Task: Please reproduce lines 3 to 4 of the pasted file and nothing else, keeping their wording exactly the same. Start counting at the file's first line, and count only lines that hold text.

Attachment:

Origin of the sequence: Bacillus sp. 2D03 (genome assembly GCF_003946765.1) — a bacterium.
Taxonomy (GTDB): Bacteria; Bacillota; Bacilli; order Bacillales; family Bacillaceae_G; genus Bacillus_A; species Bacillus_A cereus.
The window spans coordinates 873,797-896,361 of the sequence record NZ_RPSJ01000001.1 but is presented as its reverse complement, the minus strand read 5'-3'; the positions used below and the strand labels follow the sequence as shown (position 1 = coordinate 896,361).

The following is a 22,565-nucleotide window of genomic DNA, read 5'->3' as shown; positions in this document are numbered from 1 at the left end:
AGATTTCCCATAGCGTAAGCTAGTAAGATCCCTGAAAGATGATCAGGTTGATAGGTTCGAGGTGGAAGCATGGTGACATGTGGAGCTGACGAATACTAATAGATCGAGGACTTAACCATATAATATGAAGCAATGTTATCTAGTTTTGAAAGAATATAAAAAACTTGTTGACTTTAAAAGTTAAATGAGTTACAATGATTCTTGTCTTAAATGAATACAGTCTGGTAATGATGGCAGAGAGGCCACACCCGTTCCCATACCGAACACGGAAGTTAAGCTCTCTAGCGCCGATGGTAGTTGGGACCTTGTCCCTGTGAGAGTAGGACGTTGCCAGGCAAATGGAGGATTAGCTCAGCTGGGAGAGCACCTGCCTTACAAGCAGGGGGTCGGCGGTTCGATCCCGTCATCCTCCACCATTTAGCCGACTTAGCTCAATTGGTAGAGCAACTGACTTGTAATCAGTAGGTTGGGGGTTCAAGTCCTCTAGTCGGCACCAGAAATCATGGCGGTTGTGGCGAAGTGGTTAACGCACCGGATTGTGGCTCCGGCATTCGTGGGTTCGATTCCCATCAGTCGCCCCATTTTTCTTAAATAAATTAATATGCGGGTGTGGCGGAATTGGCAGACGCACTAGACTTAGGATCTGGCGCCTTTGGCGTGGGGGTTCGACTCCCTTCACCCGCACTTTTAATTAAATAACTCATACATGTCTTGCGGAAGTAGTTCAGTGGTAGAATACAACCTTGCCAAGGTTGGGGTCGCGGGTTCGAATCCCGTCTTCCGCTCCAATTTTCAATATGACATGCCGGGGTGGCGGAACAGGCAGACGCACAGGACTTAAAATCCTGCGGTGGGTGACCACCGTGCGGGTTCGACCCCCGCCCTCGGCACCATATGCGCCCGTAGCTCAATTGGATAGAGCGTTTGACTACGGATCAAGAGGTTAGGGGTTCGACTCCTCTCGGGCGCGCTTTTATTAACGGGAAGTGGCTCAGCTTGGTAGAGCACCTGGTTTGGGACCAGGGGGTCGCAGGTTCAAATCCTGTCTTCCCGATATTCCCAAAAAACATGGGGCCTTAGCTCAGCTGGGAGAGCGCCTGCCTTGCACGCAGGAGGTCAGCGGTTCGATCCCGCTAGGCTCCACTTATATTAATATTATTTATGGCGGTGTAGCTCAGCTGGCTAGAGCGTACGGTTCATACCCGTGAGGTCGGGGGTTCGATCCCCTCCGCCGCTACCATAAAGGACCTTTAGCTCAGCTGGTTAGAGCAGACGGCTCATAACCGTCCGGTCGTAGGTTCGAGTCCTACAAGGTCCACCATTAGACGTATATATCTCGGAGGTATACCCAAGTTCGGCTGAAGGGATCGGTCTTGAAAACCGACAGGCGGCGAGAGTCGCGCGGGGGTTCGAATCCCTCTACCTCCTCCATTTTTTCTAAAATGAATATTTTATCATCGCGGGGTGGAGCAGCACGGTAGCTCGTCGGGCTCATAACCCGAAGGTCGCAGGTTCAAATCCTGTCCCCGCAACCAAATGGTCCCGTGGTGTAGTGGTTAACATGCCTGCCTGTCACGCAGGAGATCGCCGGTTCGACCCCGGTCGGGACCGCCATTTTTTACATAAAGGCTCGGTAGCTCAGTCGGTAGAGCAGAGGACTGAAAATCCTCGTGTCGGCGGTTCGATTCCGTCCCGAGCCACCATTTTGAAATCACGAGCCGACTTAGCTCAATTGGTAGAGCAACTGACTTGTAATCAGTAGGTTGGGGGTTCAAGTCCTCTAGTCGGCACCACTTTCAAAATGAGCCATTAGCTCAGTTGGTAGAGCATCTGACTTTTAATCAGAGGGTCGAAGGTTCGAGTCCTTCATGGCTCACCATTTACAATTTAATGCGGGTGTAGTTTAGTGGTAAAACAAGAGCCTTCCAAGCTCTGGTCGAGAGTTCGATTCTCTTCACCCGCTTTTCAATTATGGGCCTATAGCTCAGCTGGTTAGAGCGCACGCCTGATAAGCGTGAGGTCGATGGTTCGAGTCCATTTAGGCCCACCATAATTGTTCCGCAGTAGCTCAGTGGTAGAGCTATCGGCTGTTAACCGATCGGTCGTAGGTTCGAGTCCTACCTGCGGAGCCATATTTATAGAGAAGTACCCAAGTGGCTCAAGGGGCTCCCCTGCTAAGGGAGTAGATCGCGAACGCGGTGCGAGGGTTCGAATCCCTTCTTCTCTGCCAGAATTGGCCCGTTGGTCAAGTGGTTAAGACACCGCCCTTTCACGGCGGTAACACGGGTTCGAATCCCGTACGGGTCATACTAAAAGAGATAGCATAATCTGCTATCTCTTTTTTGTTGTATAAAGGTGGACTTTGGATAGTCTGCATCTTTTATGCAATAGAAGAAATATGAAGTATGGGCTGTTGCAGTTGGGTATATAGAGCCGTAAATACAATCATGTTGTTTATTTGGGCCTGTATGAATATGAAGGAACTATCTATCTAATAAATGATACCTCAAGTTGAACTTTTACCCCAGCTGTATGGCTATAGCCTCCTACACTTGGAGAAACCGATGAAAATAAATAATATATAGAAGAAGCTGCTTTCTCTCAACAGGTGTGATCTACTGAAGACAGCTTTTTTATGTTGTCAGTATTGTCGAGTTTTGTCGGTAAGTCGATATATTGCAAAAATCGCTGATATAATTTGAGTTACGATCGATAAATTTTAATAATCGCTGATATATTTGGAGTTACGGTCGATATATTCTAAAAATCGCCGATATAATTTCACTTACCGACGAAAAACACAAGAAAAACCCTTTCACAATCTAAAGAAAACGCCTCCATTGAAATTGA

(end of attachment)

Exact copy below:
The window spans coordinates 873,797-896,361 of the sequence record NZ_RPSJ01000001.1 but is presented as its reverse complement, the minus strand read 5'-3'; the positions used below and the strand labels follow the sequence as shown (position 1 = coordinate 896,361).

The following is a 22,565-nucleotide window of genomic DNA, read 5'->3' as shown; positions in this document are numbered from 1 at the left end: